Top 3 Things to do in Timișoara

  • Visit Victory Square
  • Tour the Communist Consumer Museum
  • Walk through Roses Park

Important Information

CurrencyRomanian Leu
Best Time to VisitMarch-June
Days Needed2-3

3. Kaunas, Lithuania

Raise your hand if you’ve heard of Kaunas before. Ah, yes, I’m not surprised most of you haven’t!

I guess that’s why it made the list of top underrated cities in Europe!

I honestly hadn’t heard of Kaunas until a few days before I arrived in the city. I was backpacking through the Balkans and wanted to see more of Lithuania than just Vilnius.

A short Google search later, and I found myself booking a hostel in Kaunas, and it was one of the best hidden gems I visited on that entire three-month trip.

Kaunas is located in central Lithuania and is only 1.5 hours away from Vilnius by bus.

It is a fairly quiet town, but there is still lots to see and do.

There is one long promenade in the old part of town where most tourists flock to. It is full of life, and is a must-do for anybody visiting the city.

But it isn’t the only thing to do in Kaunas.

A lot of tourists miss the heart and soul of Kaunas because they stick to the old part of town and don’t venture out to the more local areas.

There is a ton of great artwork painted on the buildings around town. Even just wandering around aimlessly for a few hours will result in you finding more than one piece of artwork to snap a picture of.

You can (and should) also explore the historical part of Kaunas by visiting the old castle and fortress.

And, of course, there are a few churches you can wander through and marvel at.

However, I must admit my favourite part of Kaunas was the Devil’s Museum. It is a museum dedicated to just collecting artwork, sculptures, and trinkets that depict the devil.

When I was there, it boasted that it was the only devil museum in the world. I visited in 2017, so I’m not sure if it is still the only devil museum in the world, but it was certainly the first.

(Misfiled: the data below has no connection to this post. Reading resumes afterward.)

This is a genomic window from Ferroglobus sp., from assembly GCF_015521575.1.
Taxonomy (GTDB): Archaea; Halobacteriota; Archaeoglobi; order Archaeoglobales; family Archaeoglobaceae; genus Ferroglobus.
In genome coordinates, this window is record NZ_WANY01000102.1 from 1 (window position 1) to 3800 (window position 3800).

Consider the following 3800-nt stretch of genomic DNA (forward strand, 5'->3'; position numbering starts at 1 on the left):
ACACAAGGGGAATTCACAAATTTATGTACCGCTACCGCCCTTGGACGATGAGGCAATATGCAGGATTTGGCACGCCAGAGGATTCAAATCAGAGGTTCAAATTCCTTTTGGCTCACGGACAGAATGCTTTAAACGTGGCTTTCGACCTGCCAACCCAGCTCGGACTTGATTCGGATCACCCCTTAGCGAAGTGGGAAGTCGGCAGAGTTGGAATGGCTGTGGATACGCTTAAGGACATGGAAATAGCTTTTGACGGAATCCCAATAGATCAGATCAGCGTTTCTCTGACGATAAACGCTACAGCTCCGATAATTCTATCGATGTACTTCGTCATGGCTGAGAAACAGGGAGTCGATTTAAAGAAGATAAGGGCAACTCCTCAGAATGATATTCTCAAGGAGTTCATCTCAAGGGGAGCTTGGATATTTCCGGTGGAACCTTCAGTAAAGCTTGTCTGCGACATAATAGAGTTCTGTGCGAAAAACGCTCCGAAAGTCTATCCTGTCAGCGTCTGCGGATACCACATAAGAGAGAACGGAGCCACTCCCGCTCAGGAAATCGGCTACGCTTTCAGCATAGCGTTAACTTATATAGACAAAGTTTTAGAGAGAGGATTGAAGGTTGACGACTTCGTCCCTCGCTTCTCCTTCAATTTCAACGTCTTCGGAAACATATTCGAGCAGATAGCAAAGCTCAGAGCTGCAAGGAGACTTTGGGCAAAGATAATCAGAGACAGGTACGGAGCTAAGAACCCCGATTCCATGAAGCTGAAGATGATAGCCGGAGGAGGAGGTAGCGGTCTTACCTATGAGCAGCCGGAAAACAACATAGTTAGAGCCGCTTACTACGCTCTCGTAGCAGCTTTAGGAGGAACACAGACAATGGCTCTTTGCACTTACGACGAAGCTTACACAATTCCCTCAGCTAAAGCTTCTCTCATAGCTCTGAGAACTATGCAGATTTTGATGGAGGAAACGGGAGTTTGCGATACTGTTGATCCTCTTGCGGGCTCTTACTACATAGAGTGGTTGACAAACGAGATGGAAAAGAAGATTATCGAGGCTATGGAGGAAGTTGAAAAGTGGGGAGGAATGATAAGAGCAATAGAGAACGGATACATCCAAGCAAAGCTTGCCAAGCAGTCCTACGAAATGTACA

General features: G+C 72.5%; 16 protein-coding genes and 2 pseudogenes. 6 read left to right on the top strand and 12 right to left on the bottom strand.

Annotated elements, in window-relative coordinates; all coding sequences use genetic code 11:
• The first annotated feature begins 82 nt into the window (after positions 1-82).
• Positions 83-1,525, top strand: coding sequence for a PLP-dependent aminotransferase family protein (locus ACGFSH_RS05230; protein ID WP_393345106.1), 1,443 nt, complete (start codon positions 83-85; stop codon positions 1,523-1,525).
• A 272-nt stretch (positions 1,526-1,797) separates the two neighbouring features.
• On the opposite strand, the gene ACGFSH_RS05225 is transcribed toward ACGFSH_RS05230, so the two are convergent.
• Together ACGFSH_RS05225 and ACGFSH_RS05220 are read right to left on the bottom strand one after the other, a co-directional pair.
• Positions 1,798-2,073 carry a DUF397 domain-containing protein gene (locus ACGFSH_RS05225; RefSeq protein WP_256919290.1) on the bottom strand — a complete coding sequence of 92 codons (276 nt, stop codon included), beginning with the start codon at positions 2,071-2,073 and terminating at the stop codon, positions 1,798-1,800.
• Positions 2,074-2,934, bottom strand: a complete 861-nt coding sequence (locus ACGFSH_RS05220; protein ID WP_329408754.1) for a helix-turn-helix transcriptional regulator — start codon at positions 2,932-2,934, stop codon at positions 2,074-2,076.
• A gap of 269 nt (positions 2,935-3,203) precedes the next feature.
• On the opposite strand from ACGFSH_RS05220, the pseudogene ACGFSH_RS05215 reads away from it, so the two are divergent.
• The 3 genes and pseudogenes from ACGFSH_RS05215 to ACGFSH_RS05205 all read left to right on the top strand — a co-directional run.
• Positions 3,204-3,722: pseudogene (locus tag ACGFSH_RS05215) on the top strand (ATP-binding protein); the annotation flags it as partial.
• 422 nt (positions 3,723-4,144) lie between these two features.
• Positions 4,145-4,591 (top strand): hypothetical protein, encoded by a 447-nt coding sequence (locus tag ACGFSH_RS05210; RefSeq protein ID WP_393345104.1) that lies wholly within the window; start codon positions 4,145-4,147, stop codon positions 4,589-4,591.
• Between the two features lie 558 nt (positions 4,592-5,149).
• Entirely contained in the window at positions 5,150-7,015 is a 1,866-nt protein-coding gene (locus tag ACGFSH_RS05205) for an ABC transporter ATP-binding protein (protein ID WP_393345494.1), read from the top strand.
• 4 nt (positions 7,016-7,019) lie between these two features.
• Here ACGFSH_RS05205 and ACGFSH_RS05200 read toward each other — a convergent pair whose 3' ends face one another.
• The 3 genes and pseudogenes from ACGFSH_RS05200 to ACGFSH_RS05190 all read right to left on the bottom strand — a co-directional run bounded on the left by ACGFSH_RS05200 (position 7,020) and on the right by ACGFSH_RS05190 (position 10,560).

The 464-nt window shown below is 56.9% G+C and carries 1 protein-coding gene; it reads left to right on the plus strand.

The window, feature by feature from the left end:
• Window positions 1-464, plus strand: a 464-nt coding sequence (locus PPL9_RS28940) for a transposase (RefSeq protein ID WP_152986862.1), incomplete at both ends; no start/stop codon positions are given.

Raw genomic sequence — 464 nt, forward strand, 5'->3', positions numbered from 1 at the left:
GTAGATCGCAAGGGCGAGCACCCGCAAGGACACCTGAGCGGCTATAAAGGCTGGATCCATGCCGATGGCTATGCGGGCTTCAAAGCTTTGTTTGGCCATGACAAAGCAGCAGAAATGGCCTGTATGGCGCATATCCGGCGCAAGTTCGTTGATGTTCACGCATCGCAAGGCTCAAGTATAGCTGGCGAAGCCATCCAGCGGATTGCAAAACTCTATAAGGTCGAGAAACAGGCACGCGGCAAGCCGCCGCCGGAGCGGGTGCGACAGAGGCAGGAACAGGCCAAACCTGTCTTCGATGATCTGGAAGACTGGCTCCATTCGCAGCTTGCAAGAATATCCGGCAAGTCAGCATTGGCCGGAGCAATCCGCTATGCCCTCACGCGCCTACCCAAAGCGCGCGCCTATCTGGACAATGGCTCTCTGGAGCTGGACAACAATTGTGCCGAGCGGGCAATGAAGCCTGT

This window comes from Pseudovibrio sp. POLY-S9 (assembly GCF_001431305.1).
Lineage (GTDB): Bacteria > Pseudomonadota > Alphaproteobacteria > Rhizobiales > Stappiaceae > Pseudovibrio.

I know this is an odd thing to recommend to you, but it was honestly so much fun. The museum is multiple stories tall, and it is just so wonderfully odd that you can’t not visit.

I would 100% go again the next time I’m in Kaunas.

But, if devils aren’t your thing, there is still plenty to keep you occupied while you’re in Kaunas.

Kaunas, Lithuania

Top 3 Things to do in Kaunas

  • Visit the Devil’s Museum
  • Explore Kaunas Castle
  • Tour the Ninth Fort of Kaunas Fortress

Important Information

Best Time to VisitMay-September
Days Needed1-2

4. Brighton, England

Brighton is one of the most underrated cities in Europe for sure. It is popular with people in the UK, but I’ve never met anybody else in my personal life who has visited Brighton.

Even though it is only 1.5 hours away from London by train!

Brighton couldn’t be more different than London, and it gives you a completely new peak inside what England has to offer.

The city is super laid back, and you get out of the hustle and bustle of London for a while.

The weather is delightful, the food is outstanding, and you can walk to pretty much any tourist attraction you want to visit.

And they have world class tourist attractions!

The whole city is a breath of fresh air compared to London.

Don’t get me wrong. I absolutely adore London, but it is nice to get outside the capital city and explore a different part of England.

You can visit Brighton as a day trip from London, but I personally recommend spending at least two days there.

There is plenty to see, do, and eat. You don’t want to be rushed or feel like you’re missing out on what Brighton has to offer.

Just be sure you try out the food! There are plenty of fresh seafood restaurants along the seafront, but my personal favourite is going to The Lanes to eat.

The Lanes is an old section of the city where narrow streets twist and turn. You walk around and get lost in the streets.

There are plenty of small spots, cafés, but, more importantly, the best restaurants in the city. You can eat at pretty much any restaurant and be guaranteed a good meal!

41 things to do along the Brighton seafront

Royal Pavilion Brighton

Top 3 Things to do in Brighton

  • Visit the Royal Pavilion
  • Get an unbeatable view of Brighton at the British Airways i360 Viewing Tower

Important Information

CurrencyPound Sterling
Best Time to VisitJune-September
Days Needed1-3

5. Sarajevo, Bosnia and Herzegovina